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The Absence of an Akaka: Quorum Calls Won't Be the Same The Absence of an Akaka: Quorum Calls Won't Be the Same

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The Absence of an Akaka: Quorum Calls Won't Be the Same

C-SPAN 2 watchers, this one's for you.

Sen. Daniel Akaka of Hawaii is leaving the Senate at the end of this term after more than two decades in the upper chamber.

And the quorum call will never be the same again. 

Aside from being known for his veterans affairs credentials and support of native Hawaii issues, the junior senator from the Aloha State is known to Senate watchers as the first name the clerk reads out when a lawmaker calls for the dilatory motion.

The ritual goes something like this: "A senator says, Mr. President, I note the absence of a quoroum." The presiding senator bids the clerk to "call the roll," and the clerk, typically in a hushed tone, starts, "Mr. Akaka ..."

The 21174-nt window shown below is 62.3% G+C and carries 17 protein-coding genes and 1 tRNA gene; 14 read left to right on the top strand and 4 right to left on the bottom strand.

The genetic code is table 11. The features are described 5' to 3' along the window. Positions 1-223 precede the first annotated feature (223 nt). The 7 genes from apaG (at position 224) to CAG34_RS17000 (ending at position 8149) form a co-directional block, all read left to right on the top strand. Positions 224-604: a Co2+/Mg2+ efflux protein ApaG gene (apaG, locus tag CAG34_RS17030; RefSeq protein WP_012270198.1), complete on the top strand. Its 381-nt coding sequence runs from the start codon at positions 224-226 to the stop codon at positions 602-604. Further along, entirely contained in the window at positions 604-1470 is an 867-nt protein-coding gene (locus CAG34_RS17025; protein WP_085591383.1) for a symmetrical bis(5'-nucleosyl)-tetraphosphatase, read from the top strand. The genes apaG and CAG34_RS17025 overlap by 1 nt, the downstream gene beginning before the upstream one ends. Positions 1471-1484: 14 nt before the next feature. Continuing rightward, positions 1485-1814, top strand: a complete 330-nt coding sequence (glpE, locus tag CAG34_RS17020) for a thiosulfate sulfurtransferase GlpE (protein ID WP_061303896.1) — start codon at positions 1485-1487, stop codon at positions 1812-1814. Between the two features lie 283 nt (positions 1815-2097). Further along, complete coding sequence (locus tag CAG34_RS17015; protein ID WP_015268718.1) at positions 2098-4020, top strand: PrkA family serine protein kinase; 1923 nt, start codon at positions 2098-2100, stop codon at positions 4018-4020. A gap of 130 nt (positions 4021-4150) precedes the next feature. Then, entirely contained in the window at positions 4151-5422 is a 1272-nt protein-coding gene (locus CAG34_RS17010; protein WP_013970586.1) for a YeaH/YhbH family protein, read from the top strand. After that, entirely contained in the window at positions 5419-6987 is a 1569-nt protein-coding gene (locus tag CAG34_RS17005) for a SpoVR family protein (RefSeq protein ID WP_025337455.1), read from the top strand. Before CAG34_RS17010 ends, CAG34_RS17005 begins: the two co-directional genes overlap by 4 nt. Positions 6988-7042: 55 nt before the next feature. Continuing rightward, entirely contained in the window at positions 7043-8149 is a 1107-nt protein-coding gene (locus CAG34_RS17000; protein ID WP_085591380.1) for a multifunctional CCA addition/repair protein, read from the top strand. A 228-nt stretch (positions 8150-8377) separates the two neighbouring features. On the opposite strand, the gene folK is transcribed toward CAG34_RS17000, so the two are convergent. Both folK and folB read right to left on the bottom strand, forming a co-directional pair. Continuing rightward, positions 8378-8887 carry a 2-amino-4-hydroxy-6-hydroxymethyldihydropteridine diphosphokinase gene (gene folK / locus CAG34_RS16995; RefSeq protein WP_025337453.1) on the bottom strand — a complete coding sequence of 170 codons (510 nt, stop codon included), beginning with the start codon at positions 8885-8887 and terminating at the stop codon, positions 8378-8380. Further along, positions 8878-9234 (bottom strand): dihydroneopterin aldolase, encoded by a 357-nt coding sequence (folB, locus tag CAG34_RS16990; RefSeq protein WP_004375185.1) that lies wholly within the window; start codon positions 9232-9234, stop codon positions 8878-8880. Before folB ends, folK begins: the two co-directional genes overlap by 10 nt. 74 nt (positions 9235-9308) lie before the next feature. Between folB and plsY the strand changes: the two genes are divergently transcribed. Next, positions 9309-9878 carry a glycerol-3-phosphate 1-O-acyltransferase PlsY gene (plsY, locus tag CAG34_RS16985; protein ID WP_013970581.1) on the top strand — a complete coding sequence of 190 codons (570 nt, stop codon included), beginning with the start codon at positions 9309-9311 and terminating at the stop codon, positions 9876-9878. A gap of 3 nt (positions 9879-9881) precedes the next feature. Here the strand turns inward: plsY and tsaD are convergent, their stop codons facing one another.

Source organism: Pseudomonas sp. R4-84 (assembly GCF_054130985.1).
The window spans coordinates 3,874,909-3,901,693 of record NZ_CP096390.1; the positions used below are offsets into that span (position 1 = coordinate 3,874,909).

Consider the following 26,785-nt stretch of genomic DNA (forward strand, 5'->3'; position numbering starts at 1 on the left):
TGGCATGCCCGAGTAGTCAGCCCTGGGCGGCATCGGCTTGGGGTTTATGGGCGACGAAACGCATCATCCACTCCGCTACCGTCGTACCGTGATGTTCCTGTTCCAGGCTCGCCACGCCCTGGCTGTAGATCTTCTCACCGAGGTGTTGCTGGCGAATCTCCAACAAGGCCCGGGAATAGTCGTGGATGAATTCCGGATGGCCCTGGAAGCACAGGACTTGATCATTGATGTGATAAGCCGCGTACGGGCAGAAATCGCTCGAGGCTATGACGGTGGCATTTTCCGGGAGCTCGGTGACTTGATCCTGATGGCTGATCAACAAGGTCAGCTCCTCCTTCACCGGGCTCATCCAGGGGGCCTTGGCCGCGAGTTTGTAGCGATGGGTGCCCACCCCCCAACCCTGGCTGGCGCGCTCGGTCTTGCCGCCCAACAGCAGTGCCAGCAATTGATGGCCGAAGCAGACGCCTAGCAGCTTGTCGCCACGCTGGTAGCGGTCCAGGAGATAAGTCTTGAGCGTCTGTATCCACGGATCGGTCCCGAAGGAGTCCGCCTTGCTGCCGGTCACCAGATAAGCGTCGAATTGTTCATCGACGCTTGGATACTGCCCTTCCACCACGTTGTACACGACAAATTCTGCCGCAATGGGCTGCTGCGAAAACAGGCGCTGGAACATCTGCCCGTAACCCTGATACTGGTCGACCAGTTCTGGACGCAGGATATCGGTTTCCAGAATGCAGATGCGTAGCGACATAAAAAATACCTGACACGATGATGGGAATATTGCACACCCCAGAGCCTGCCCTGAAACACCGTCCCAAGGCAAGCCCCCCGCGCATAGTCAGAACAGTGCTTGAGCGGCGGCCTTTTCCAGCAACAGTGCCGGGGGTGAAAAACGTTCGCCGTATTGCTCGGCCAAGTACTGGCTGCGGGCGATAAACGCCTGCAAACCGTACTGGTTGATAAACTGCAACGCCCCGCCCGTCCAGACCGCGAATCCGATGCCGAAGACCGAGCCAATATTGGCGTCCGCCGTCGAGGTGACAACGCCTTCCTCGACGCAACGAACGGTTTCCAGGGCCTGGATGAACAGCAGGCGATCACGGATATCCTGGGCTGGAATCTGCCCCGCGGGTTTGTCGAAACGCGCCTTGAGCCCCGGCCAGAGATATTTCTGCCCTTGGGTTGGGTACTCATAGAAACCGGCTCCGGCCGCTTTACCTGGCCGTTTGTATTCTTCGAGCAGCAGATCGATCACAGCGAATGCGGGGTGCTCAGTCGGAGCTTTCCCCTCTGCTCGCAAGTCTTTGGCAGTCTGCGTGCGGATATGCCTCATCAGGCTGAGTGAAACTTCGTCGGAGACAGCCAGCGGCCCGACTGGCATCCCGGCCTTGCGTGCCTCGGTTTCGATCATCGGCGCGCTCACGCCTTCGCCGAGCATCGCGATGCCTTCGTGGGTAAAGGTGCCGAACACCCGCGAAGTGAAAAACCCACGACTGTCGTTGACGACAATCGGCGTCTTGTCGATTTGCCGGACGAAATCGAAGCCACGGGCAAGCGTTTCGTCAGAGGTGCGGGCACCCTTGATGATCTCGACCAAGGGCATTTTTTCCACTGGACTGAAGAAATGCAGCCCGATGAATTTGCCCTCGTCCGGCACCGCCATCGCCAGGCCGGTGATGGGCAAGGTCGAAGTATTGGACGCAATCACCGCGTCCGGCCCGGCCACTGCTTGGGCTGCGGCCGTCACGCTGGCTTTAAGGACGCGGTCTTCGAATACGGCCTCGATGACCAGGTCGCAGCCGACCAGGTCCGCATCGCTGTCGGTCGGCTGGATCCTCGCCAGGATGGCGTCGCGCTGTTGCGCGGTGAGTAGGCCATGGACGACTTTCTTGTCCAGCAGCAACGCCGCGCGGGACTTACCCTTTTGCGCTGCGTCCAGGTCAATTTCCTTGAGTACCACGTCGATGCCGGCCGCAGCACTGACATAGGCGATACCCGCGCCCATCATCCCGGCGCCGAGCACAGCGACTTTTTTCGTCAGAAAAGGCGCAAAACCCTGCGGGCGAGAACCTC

Cue the classical music. 

But when the 113th Congress convenes in January, the clerk will begin the call with Senator Lamar Alexander's name.

That's sort of strange to think about, isn't it? Like if Law & Order's closing credits did not start with "Executive Producer/Dick Wolf."

Still, Alexander's staff is taking it all in stride. 

“It’s very rare thing to be first on anything in a chamber of 100 equals so this is a unique event,” said Alexander spokesman Ryan Loskarn.

Chris Frates contributed to this post.

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